Maritime law is the general term for the code of law that governs the oceans and seas. Also known as admiralty law, maritime law governs a range of issues involving ships, offshore platforms, and more.
Whether you are a passenger on a ship or a worker on a vessel, it is in your best interest to hire a maritime law attorney if you are injured at sea. You may have multiple options for legal recourse.
At Patrick Daniel Law, our attorneys have extensive experience helping seamen and passengers alike navigate their rights under maritime law. Please contact our law firm in Houston today for a free case review.
Maritime law covers what are known as “navigable waters.” This includes bodies of open water – such as the Atlantic Ocean, the Gulf of Mexico, etc. – as well as “waters that … are presently used, or have been used in the past, or may be susceptible for use to transport interstate or foreign commerce” (according to Title 33 of the federal Code of Regulations, Navigation and Navigable Waters). In the latter case, certain lakes, rivers, and other bodies of water may also be subject to maritime law.
So, a boating accident may fall under the jurisdiction of Texas state law AND/OR federal maritime law depending on the body of water in which the accident takes place and the applicable state and federal laws.
Maritime law may apply in cases of both personal injury and worker injury that occur on certain waters. Injuries and accidents on a wide range of vessels may be subject to maritime law, including:
In addition to these and other vessels, offshore platforms, jackup rigs, and other marine structures are subject to maritime law as well. Furthermore, shore-based workers (such as those hired to work at harbors, docks, shipyards, etc.) may also have recourse to maritime law if they are hurt on the job.
Whether you hit the water for a day or you were on a cruise that lasted weeks or even months, you have rights if you suffer harm as a passenger on a ship. Maritime law may apply in cases such as:
Passengers may also have a maritime law case if they are injured in the course of boarding or disembarking a ship, as well as during excursions to the shore. If any of these scenarios apply to you, it is important to contact a maritime law attorney as soon as possible.
Most workers can file a workers’ compensation claim if they get injured on the job. However, similar claims from maritime workers are subject to different rules.
Under the Jones Act (a section of the U.S. Merchant Marine Act, which was originally enacted in 1920), employers are required to exercise reasonable care in the safety and upkeep of the vessel (a condition known as “seaworthiness”). If an employer is negligent in this duty, qualified workers (known broadly as seamen) can file a lawsuit to recover damages.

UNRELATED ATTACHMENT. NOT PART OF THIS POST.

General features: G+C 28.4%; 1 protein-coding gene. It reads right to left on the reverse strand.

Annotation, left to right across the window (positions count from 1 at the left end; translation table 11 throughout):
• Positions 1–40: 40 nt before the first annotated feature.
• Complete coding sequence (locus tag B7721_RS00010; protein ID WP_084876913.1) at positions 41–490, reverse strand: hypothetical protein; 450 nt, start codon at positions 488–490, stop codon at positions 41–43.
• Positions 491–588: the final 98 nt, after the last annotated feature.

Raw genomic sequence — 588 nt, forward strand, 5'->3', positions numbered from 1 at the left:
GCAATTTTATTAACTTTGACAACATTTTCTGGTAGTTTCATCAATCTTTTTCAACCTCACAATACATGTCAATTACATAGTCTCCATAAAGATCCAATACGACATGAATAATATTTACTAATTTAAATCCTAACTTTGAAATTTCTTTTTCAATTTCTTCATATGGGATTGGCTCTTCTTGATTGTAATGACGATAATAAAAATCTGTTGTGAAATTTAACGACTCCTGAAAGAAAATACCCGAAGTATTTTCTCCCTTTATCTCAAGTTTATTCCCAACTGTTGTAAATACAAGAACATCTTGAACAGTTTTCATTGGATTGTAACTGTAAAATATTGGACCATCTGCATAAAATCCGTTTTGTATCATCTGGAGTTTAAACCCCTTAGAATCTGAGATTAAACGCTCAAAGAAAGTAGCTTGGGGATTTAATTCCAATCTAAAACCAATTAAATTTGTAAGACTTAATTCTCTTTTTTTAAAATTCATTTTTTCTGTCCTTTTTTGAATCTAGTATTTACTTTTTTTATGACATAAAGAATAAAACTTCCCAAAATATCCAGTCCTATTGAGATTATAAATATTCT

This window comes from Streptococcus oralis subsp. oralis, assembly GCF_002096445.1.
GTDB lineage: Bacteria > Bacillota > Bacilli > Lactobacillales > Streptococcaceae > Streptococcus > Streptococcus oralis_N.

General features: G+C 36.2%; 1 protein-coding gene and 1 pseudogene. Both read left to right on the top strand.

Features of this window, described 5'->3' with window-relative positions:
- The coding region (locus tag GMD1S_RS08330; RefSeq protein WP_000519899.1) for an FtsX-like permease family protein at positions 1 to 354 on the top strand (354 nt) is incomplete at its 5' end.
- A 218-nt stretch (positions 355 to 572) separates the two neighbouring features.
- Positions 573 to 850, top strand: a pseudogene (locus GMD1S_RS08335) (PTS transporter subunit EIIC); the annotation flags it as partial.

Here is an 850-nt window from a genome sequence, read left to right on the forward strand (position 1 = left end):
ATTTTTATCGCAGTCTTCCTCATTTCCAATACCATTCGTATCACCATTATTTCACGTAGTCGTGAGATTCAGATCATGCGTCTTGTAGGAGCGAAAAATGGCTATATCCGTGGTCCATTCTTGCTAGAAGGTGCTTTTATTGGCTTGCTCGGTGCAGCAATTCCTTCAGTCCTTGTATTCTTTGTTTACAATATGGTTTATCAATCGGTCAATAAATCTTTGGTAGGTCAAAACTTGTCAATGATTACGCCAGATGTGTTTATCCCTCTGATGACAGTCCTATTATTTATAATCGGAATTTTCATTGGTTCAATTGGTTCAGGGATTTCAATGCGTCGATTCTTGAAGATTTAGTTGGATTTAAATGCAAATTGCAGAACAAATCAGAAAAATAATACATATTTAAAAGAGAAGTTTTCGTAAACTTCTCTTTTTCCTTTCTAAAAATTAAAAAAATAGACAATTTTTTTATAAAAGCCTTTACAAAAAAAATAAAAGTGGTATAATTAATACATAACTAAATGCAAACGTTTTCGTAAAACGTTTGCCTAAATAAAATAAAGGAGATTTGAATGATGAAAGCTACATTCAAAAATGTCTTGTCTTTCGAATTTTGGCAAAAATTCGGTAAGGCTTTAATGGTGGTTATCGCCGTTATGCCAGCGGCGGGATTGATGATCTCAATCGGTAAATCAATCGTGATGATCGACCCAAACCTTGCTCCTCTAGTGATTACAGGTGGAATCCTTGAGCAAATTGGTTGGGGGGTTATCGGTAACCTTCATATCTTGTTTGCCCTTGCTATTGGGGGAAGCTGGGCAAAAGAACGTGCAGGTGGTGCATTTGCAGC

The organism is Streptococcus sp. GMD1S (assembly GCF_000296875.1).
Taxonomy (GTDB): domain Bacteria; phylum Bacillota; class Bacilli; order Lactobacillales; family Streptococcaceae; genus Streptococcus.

A seaman is, according to Title 46 of the U.S. Code concerning Merchant Seamen Protection and Relief, “an individual (except scientific personnel, a sailing school instructor, or a sailing school student) engaged or employed in any capacity on board a vessel.” Therefore, most employees who work at sea and on other navigable waters are covered by the Jones Act.
Specifically, the Jones Act makes provision for the “maintenance and cure” of injured maritime workers. At minimum, negligent employers are required to pay the living expenses (maintenance) and medical expenses (cure) incurred by an injured seaman. However, additional compensation may be recoverable in a maritime injury lawsuit for damages such as loss of earning capacity, pain and suffering, and more.
Workers who do not qualify as seamen may seek compensation for their injuries under the Longshore and Harbor Workers’ Compensation Act. This act covers disability and death resulting “from an injury occurring upon the navigable waters of the United States (including any adjoining pier, wharf, dry dock, terminal, building way, marine railway, or other adjoining area customarily used by an employer in loading, unloading, repairing, dismantling, or building a vessel).”
Under the act, injured longshore and harbor workers can be compensated for all medical expenses. In the event of disability, they may also be entitled to two-thirds of their weekly wages. Surviving family members of a longshore or harbor worker who is killed on the job may be entitled to a death benefit comprising reasonable funeral expenses (up to $3,000) and a percentage of the deceased worker’s wages.
Maritime law is complex, encompassing multiple rules, statutes, and agreements between the United States and other countries. Some maritime cases may be tried in a state court, while others may fall under the jurisdiction of a federal court.
Given these complexities, it is important to hire a maritime law attorney who can help you navigate your injury or accident case. Patrick Daniel Law has extensive experience handling maritime injury cases on behalf of clients in Texas, Louisiana, and other areas of the country.
Please call (713) 999-6666 today for a free case review. Our maritime law attorneys are based in Houston and serve clients nationwide.